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Ben Hovland and Christy McCormick

EAC Providing Valuable Support for Election Officials, Voters Ahead of 2020 Elections

Jul 17, 2019

By Chairwoman Christy McCormick and Vice-Chair Ben Hovland

In recent weeks, the U.S. Election Assistance Commission (EAC) Commissioners and staff have packed their bags and crisscrossed the nation to participate in conferences hosted by state and local election officials, as well as national gatherings of the National Association of Secretaries of State, the National Association of State Election Directors, the National Association of Counties and the International Association of Government Officials. The EAC’s four Commissioners have already visited 25 states in the first half of this year, conducting site visits at election offices, meeting with voters and election officials, participating in and conducting trainings, and presenting at conferences.

Each visit has affirmed two things: election officials are hard at work preparing for the 2020 Presidential Election and the EAC remains a vital partner in this effort.  As detailed in the EAC’s “Election Administrator Competencies” Wheel, election officials have an expansive range of responsibilities  they must often tackle with few resources and no room for error. The EAC strives to support this work with original resources, opportunities to share best practices among those working on elections, and the administration of federal funds that can ease the financial burdens associated with carrying out secure, efficient, and accurate elections.

2019 kicked off with the restoration of a quorum of EAC Commissioners, giving our agency a much-welcomed boost of expertise and momentum as we prepare for next year’s election and ways we can help America vote. As the nation’s only federal agency focused exclusively on election administration, the EAC is at its best when our work is shaped by feedback from election officials and the voters they serve. We seek this input during our travels, and, in return, we often provide an update about what’s new at the EAC.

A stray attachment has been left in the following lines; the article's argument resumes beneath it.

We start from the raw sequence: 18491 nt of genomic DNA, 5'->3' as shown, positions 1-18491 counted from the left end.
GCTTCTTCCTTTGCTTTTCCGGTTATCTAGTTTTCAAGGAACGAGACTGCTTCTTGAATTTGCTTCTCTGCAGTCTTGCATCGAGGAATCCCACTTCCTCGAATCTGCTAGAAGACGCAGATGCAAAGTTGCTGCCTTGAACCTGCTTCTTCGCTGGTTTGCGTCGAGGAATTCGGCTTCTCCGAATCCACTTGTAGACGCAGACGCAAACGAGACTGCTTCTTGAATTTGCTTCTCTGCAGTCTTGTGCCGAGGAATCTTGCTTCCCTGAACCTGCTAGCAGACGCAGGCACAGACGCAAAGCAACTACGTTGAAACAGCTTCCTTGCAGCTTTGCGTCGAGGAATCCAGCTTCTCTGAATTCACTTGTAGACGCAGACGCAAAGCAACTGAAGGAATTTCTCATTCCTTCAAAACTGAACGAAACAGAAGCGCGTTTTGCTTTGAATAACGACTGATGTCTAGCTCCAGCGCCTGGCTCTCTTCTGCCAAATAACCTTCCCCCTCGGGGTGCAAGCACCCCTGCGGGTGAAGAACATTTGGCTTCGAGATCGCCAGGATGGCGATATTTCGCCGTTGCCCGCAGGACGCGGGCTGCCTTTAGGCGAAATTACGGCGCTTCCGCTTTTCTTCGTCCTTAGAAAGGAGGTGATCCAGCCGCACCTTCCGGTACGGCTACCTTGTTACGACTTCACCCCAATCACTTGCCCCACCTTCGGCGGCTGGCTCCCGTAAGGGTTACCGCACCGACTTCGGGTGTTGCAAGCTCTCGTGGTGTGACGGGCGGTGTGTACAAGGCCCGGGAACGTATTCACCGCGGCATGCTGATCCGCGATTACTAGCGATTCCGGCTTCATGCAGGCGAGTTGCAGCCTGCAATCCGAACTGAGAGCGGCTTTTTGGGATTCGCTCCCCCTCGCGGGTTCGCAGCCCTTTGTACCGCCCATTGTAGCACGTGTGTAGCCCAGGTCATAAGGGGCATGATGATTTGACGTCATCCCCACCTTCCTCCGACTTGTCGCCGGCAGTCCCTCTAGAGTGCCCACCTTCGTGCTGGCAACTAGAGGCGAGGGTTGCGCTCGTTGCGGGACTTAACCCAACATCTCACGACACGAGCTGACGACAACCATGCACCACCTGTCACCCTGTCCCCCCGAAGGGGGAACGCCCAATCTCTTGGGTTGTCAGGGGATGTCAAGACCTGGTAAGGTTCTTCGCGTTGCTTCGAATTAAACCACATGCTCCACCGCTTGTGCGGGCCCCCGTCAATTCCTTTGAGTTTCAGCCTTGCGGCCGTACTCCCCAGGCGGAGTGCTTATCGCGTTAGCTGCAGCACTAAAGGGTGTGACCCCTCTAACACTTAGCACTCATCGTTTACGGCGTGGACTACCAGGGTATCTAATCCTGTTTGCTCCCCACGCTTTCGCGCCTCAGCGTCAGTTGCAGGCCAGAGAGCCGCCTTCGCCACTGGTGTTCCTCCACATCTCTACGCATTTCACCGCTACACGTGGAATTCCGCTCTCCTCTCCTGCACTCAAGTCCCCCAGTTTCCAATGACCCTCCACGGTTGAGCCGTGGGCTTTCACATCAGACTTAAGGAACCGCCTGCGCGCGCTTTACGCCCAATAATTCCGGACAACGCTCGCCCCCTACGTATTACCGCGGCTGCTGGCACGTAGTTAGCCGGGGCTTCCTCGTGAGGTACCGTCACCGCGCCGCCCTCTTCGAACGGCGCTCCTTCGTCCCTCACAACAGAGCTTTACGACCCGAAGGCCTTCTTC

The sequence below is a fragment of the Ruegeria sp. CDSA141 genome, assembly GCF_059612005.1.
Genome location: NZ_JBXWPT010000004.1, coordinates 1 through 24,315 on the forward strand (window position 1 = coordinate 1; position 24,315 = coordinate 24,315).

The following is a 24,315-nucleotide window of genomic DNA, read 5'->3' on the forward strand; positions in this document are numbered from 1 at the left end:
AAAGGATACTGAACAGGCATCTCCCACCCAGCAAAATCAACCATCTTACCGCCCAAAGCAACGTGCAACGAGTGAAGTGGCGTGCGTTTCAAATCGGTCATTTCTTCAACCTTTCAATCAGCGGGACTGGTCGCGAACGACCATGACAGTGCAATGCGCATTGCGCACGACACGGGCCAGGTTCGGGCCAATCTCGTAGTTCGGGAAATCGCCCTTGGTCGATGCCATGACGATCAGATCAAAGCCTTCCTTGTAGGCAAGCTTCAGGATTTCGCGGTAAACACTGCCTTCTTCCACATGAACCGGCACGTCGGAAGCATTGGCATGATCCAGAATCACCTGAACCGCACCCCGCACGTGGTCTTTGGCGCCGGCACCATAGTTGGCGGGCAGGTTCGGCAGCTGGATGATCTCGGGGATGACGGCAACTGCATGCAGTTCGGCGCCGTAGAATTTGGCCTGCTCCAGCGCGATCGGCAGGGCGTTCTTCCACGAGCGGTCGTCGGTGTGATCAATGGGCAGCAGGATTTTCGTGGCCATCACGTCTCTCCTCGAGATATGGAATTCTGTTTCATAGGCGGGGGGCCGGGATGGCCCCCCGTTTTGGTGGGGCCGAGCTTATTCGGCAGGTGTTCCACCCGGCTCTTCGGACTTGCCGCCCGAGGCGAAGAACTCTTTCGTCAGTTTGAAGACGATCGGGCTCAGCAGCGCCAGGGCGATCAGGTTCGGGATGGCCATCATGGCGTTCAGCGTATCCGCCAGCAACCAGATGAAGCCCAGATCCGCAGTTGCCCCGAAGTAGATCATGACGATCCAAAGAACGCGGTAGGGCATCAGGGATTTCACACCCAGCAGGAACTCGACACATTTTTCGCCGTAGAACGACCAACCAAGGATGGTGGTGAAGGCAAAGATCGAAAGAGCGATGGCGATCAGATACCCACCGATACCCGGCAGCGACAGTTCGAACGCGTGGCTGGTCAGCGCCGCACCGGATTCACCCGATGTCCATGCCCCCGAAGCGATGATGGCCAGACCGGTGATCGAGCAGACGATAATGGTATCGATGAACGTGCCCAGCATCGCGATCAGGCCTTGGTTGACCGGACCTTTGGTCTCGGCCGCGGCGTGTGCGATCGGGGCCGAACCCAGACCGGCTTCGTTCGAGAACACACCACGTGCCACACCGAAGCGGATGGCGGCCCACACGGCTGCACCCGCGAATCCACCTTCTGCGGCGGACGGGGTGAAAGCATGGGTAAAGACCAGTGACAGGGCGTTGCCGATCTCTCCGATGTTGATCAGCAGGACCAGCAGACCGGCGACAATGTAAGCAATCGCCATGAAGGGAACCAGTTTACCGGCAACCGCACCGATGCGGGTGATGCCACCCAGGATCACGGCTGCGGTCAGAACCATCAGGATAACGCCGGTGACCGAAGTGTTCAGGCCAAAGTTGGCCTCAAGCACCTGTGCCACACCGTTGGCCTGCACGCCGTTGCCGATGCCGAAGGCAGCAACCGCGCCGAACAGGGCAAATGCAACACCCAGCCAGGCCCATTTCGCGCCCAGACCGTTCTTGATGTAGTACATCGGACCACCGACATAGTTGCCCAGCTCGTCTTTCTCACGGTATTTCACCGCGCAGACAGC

We thought it would be beneficial to share some of this information in a blog to give our readers a snapshot of some of our recent activities.

Since the beginning of the year, the EAC has supported election officials as they prepare for the 2020 Presidential Election by:

  • Advancing the next generation of Voluntary Voting System Guidelines: Once the EAC’s quorum was restored and the government shutdown came to an end, our first act was to unanimously vote to publish the proposed Voluntary Voting System Guidelines (VVSG) 2.0 in the Federal Register for a 90-day public comment period. The EAC then hosted three public hearings throughout the country to gather feedback on the proposed Principles and Guidelines. Now that the public comment period has concluded, the comments and feedback on the proposed document have been compiled and will soon be presented to the Commissioners for discussion and consideration.

As part of our next steps, the EAC’s Technical Guidelines Development Committee (TGDC) has scheduled a series of public meetings via WebEx to discuss different requirements associated with the Voluntary Voting System Guidelines:

  • August 5, 2019, 1:00-3:00 p.m. ET – Usability/Accessibility Requirements

  • August 16, 2019, 11:00 a.m.-1:00 p.m. ET – High Quality Design, High Quality Implementation, Transparency, Interoperability Requirements

  • September 5 , 2019, 11:00 a.m.-1:00 p.m. ET – Cybersecurity Requirements

A two-day in-person TGDC meeting is scheduled for Sept. 19-20, 2019 at the EAC’s Silver Spring headquarters. 

  • Conducting Information Technology trainings to ensure election systems remain resilient: The EAC offers an IT Management Training aimed at helping election officials manage the increasingly complex technical demands of planning, directing and controlling contemporary elections. Each training is customized to reflect state-specific voting and election systems and provided at no cost to states. In the past three years, the EAC has provided its IT Management Training to more than 1,000 election officials across 14 states, including three trainings this year.

  • Testing and certifying voting systems: Since its 2002 establishment under the Help America Vote Act (HAVA), the EAC’s Testing and Certification Program has served a crucial role in maintaining the reliability and security of the nation’s voting systems. Thus far in 2019, five voting systems have been certified and an additional five are currently in testing.